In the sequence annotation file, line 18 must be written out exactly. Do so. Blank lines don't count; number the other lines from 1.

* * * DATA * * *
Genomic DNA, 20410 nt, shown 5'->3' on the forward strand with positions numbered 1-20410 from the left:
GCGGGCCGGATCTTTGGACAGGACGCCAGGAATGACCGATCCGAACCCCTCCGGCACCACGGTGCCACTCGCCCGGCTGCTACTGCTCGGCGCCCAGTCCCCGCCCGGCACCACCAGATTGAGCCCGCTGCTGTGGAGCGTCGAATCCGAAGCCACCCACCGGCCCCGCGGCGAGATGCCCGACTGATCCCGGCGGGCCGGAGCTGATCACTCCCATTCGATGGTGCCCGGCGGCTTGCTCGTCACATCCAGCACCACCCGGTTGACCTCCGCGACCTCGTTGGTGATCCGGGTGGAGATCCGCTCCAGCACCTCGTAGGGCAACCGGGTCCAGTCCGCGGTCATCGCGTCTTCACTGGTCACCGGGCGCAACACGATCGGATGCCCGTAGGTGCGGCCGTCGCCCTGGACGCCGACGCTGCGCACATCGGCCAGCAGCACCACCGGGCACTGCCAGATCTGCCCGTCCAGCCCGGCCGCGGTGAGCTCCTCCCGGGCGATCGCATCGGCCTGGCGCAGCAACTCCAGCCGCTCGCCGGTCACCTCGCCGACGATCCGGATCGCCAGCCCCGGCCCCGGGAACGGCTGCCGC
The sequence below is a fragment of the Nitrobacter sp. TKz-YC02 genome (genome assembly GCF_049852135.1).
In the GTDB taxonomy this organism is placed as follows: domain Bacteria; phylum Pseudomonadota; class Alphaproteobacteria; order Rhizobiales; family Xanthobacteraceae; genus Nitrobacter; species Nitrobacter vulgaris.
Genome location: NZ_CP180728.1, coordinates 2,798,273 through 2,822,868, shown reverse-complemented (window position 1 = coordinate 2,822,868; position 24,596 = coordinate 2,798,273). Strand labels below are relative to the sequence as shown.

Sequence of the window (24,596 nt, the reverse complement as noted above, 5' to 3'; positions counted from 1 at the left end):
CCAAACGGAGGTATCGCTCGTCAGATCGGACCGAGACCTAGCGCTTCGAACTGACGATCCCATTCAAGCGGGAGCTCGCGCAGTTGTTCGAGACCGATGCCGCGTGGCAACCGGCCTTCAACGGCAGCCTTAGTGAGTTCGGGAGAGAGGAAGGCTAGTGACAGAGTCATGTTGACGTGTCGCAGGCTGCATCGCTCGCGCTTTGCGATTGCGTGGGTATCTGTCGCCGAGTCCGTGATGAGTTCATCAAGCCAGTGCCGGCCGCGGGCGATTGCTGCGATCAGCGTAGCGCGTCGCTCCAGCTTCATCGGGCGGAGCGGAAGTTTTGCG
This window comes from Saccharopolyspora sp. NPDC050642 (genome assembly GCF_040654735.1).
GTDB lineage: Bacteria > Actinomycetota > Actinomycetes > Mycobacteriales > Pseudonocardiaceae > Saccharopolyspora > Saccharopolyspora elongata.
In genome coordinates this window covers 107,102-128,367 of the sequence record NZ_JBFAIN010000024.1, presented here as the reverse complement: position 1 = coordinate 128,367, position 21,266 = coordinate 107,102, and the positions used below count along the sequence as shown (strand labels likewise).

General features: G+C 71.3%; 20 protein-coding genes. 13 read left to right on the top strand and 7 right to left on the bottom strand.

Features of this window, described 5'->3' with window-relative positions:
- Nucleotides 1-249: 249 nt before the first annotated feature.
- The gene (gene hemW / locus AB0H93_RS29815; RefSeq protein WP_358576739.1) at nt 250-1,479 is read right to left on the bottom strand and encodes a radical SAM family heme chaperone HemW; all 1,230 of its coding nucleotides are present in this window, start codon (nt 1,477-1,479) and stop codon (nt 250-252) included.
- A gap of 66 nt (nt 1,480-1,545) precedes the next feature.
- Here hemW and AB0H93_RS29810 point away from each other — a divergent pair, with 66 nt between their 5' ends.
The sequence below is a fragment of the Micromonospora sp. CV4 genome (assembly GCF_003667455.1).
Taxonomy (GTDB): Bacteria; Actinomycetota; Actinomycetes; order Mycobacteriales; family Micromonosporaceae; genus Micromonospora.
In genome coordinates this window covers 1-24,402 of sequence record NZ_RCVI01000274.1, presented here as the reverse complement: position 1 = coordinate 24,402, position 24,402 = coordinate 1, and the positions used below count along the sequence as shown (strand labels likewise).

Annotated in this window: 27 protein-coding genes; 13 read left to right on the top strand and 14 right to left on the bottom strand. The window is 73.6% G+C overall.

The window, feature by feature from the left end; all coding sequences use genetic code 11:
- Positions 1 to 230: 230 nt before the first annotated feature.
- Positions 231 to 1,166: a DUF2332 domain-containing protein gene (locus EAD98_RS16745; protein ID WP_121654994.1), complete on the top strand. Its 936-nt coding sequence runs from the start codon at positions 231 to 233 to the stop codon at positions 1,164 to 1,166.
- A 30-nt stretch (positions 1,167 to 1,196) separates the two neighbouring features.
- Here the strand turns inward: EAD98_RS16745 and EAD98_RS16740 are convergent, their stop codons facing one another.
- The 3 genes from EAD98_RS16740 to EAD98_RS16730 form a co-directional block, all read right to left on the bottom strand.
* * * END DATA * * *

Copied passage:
Taxonomy (GTDB): Bacteria; Actinomycetota; Actinomycetes; order Mycobacteriales; family Micromonosporaceae; genus Micromonospora.